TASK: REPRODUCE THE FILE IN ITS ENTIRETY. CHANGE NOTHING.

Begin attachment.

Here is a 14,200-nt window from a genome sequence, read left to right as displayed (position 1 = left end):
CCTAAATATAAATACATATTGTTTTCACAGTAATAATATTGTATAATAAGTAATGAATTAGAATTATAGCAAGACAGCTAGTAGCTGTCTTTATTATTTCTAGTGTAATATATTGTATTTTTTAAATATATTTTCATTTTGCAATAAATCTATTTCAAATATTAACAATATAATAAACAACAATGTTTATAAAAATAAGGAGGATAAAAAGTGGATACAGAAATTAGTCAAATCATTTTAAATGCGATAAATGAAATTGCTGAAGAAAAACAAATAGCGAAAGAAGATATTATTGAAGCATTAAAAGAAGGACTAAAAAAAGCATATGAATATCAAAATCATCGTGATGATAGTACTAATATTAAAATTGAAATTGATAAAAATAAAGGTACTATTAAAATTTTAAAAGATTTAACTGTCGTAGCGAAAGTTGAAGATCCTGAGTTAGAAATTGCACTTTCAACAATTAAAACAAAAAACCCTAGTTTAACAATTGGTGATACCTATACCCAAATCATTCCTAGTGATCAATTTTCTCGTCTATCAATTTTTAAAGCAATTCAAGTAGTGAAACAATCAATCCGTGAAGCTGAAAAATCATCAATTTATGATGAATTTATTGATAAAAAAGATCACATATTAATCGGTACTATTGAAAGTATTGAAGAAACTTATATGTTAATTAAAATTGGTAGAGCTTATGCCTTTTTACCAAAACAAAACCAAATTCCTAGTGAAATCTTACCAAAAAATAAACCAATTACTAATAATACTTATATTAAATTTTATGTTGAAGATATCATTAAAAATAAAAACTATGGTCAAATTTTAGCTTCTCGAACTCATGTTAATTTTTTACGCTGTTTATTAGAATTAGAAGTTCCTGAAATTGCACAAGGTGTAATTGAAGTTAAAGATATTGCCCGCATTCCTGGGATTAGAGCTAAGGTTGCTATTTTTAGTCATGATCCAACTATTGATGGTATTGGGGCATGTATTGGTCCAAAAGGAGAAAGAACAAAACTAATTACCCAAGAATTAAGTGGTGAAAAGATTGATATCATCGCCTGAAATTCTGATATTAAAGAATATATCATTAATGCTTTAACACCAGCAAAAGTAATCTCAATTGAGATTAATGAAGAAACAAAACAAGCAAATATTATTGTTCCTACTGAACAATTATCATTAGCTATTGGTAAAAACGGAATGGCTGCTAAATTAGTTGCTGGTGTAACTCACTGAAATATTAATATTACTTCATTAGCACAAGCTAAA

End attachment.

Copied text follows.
Here is a 14,200-nt window from a genome sequence, read left to right as displayed (position 1 = left end):
CCTAAATATAAATACATATTGTTTTCACAGTAATAATATTGTATAATAAGTAATGAATTAGAATTATAGCAAGACAGCTAGTAGCTGTCTTTATTATTTCTAGTGTAATATATTGTATTTTTTAAATATATTTTCATTTTGCAATAAATCTATTTCAAATATTAACAATATAATAAACAACAATGTTTATAAAAATAAGGAGGATAAAAAGTGGATACAGAAATTAGTCAAATCATTTTAAATGCGATAAATGAAATTGCTGAAGAAAAACAAATAGCGAAAGAAGATATTATTGAAGCATTAAAAGAAGGACTAAAAAAAGCATATGAATATCAAAATCATCGTGATGATAGTACTAATATTAAAATTGAAATTGATAAAAATAAAGGTACTATTAAAATTTTAAAAGATTTAACTGTCGTAGCGAAAGTTGAAGATCCTGAGTTAGAAATTGCACTTTCAACAATTAAAACAAAAAACCCTAGTTTAACAATTGGTGATACCTATACCCAAATCATTCCTAGTGATCAATTTTCTCGTCTATCAATTTTTAAAGCAATTCAAGTAGTGAAACAATCAATCCGTGAAGCTGAAAAATCATCAATTTATGATGAATTTATTGATAAAAAAGATCACATATTAATCGGTACTATTGAAAGTATTGAAGAAACTTATATGTTAATTAAAATTGGTAGAGCTTATGCCTTTTTACCAAAACAAAACCAAATTCCTAGTGAAATCTTACCAAAAAATAAACCAATTACTAATAATACTTATATTAAATTTTATGTTGAAGATATCATTAAAAATAAAAACTATGGTCAAATTTTAGCTTCTCGAACTCATGTTAATTTTTTACGCTGTTTATTAGAATTAGAAGTTCCTGAAATTGCACAAGGTGTAATTGAAGTTAAAGATATTGCCCGCATTCCTGGGATTAGAGCTAAGGTTGCTATTTTTAGTCATGATCCAACTATTGATGGTATTGGGGCATGTATTGGTCCAAAAGGAGAAAGAACAAAACTAATTACCCAAGAATTAAGTGGTGAAAAGATTGATATCATCGCCTGAAATTCTGATATTAAAGAATATATCATTAATGCTTTAACACCAGCAAAAGTAATCTCAATTGAGATTAATGAAGAAACAAAACAAGCAAATATTATTGTTCCTACTGAACAATTATCATTAGCTATTGGTAAAAACGGAATGGCTGCTAAATTAGTTGCTGGTGTAACTCACTGAAATATTAATATTACTTCATTAGCACAAGCTAAA